Monday, August 14, 2006

Missives from Grove, Part 2

We are halfway through our second day in Grove. So far Goddess and I have been getting a sense of the place and picking up our student who will act as our cinematographer. Tonight we will meet with a local reporter, who has become our "informant." Thanks to her, we have found many towns people willing to talk to us about Dr. Henrie. So, tomorrow I will have richer stories to share than I do so far.

I imagine that most of the people we talk to will tell us that they did not agree with what Dr. Henrie was doing. This is a small, conservative town. As I said yesterday, there are 18 religious denominations in a town of 5,000 people (the only "liberal" denomination is the Episcopal Church). From what we can tell about the landscape, there is a lot of poverty in Grove (which was true in Dr. Henrie's time). Part of what originally interested me in this project was Henrie's belief that performing abortions was, in fact, a moral response to crushing poverty and lack of knowledge regarding birth control and/or family planning. Too many families simply couldn't feed another mouth. That was a different time, however.

Now we have birth control options more widely available as well as legal abortions. I wonder if Dr. Henrie would've chosen to perform abortions in a time like ours. It certainly was not the focus of his practice. He treated the whole town and even, his son tells me, their animals. He paid attention to their stories, he knew the whole family, and where they worked or didn't work. He was involved with all aspects of his patient's lives. And it is from that intensive connection with these people that he made the decision to perform abortions.

Abortion was not an abstract issue for this man. He saw people in desperate situations and in their hour of greatest need. From well within that context, fully aware of the most intimate details of their lives, he made the decision to do what he did. At least, this is the story he left behind in writing. Tomorrow we will find out how well others agree with his own assessment of his life.

I have been thinking a lot about my motivations for participating in this research. I have not had an abortion. I have never been intellectually interested in abortion. I have taught moral issues classes in which we debate abortion, but that was always a perfunctory duty in such a class. I have always been pro-choice, but clear that abortion is not something I would ever want to experience. Armed with knowledge of birth control and empowered by parents willing to have painfully honest conversations about sex, I have prevented unintended pregnancies. And yet, here I am in Grove, OK researching the life and works of a turn of the century abortion doctor. What has lead me here? It is so far from my manuscript on psychopharmacology and gender. It is far from abstract debates on the question of the moral permissibility of abortion.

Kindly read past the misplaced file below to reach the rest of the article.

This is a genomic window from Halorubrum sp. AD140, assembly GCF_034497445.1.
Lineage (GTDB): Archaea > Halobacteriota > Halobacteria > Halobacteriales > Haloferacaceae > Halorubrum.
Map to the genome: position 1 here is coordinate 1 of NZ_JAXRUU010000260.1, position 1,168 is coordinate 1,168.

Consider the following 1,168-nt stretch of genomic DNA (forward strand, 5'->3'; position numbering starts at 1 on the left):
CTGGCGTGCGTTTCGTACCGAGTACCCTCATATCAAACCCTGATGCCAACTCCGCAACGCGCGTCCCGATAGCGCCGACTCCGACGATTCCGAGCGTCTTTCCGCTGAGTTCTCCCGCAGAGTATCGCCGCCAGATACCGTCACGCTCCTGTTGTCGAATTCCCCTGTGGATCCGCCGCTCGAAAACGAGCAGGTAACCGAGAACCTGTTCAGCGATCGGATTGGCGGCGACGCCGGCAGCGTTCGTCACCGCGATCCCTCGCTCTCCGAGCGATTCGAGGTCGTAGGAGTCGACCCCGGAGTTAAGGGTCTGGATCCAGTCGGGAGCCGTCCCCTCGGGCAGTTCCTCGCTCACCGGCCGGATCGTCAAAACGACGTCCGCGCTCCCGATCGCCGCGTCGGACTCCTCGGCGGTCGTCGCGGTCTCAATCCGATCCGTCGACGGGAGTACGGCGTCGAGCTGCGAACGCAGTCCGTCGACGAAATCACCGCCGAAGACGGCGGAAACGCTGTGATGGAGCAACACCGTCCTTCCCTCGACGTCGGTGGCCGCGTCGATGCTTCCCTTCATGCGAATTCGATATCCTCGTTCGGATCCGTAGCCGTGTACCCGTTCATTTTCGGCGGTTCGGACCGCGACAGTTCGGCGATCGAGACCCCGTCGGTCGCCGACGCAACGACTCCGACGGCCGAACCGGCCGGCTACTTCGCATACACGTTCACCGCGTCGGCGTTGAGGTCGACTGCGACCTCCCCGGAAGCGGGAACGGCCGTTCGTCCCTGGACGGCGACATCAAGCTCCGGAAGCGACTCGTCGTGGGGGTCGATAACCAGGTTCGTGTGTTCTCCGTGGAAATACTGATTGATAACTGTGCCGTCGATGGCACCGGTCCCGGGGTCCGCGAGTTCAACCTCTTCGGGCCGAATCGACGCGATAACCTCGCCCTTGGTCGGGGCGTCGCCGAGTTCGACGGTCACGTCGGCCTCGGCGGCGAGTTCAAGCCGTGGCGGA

I can't quite come up with an adequate answer. But, I find myself continually pulled into this story and far away from my other work. Part of what draws my interest is the synchronicity of events that has taken place around this work. The family contacted me when they read my blog--something I wrote last August after I was struck by a few paragraphs discussing Dr. Henrie's work. I couldn't fathom how it came about that a man from a town with evangelical revivals, a man who once intended to be a minister, would make a choice to break the law--over and over again--and perform abortions. I couldn't fathom how Grove, OK a tiny town full of 1,000 people--mostly farmers--would be the home of this man. I couldn't fathom that this man would turn into a political advocate for legalizing abortion (in 1964).

The more I think about this story, the more I realize that what really captivates me is the fact that what lead him to perform abortions were the very qualities in him that had once inspired him to become a minister. It was by ministering to his patients that he made the choice. He saw himself responding to real people in dire circumstances. He was healing them.

That description--"he was healing them"--will probably horrify most people opposed to abortion. A fetus is not an ailment, right? But healing is more than treating diseases. It is attending, carefully, faithfully, and with integrity to another's distress. I imagine that sometimes abortion would not have been the right response. But, sometimes it is. And, to assume that abortions are wrong in every case, in every circumstance, is the privilege of those who are far removed from the distress of an unwanted pregnancy or a dangerous, life threatening pregnancy.

Alas, I will find out more about the man tomorrow and dutifully report back.